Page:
I have from the beginning talked and written about Apple as the gold standard of how to market a business and make it an iconic brand. The company was highly successful because it created a journey for its loyalists to go on even if the journey included the creation of demand for things none of knew we needed. It as brilliant.

People clammered for Apple products for more than just the product themselves but more importantly what it said about "you" as an owner/user of Apple branded technology and what kind of lifestyle you wanted to lead. People were enrolled in the brand's essence, emotionally connected to any and all things Apple.

In the past two years since Steve Jobs died it does seem Apple has lost its Mojo. The brand is losing its luster, and loyalists are bored and feel there is no longer a meaningful journey to follow. Focusing on pricing (the current debate about the iPhone 5C and 5S) and competiting as a commodity can mean the death for any company.

In recent days all I read about is how Wall Street analysts are finding fault with Apple's pricing strategy. That may be a valid point. The bigger issue for a brand marketeer such as myself is why isn't anybody calling Apple out for losing its brand focus? That's the real story.Apple's current Ad Campaign is the worst in years and puts most people to sleep or is just ignored. Millions wasted.

If Apple can't find that Mojo again and it doesn't bring its loyalists back on a journey the company may forever fall out of favor and become another Sony. Sony, as you may remember, lost its way when it signficantly cut back R and D to shore up its P and L (and its Wall St position) after spending years as the most innovative personal electronics company on the planet. That mistake proved fatal to Sony who is now considered a second or third tier electronics company with dull commodity products. The brand was forever damanged and weakened by that short term decision.

I am hopeful both as a current Apple loyalist and stockholder that someone will save the day and re-open that pathway to an exciting journey for another decade or more.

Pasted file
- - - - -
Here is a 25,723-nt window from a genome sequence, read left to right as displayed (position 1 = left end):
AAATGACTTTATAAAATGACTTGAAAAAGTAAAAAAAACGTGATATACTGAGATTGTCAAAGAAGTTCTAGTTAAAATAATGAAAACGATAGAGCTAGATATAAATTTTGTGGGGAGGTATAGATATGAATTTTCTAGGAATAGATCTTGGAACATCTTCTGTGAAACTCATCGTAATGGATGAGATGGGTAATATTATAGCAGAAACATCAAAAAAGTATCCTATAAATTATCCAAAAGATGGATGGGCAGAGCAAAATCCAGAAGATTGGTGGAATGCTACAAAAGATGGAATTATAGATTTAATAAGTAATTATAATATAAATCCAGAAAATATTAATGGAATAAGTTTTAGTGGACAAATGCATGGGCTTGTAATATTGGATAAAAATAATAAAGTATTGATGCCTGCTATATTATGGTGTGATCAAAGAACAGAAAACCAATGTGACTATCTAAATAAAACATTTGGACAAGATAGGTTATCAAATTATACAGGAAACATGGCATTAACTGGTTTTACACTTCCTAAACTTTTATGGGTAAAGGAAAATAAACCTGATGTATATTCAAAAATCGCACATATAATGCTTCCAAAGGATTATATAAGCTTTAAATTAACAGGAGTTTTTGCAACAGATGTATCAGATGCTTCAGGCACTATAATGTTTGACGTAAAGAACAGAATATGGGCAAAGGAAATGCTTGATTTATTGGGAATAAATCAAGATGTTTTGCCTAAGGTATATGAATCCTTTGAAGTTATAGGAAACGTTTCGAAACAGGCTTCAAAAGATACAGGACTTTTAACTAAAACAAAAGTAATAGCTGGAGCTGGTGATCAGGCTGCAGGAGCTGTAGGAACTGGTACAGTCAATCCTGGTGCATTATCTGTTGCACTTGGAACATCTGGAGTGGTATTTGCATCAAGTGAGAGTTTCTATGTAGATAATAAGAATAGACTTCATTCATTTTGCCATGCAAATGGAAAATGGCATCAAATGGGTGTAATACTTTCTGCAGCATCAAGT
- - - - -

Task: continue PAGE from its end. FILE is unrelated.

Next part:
Watching out for you everyday.

Eli

 

 

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August 14, 2013

JC Penney continues to make stupid marketing decisions. Most recent TV ad for children's back to school clothing coming off as a pro bullying ad. Copy says that the right clothing can "make or break" your kids year at school. Meaning if they don't have the right branded clothing they are going to be on the outs with other kids. Who's running this company? It seems adrift more everyday.

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August 02, 2013

Apple retail stores feeling worn and tired. Where's the beef?

For some time now I have been wondering why Apple retail stores seemed stale, worn and tired. I couldn't quite put my finger on the problem but it was very apparent. I didn't feel the same about the brand while in the stores. They seemed to be missing that amazing energy and buzz factor. Sure, my two local stores are still quite busy but not the same.

Today, I read a story in the Wall St. Journal about this very subject and it was very enlightening and disheartening at the same time. It seems that replacement hire for Ron Johnson the previous head of stores who had gone off to manage JC Penney's re-branding effort (which failed and he was canned) John Browett had dramatically shifted how the stores were to be run.

Browett went for cost savings and sales push over customer service, one of the Apple stores key points of difference over the years versus other tech retailers. The report states he took customer service people (especially the tech gurus) and forced them to be sales associates more often than helpful brand building agents. He cut back everything in the store that was part of its great image including the logo'd T-shirts employees wear to the point many started looking thread bare. What was Apple's management thinking when they hired this guy? He has been fired but not replaced and although the store experience is improving it still remains adrift until it has a new leader.

Apple increasingly seems lost at sea in many ways and CEO Cook can't seem to get the boat on any course that inspires loyalists like myself to be more involved in the brand like I used to be.

Watching out for you everyday.

Eli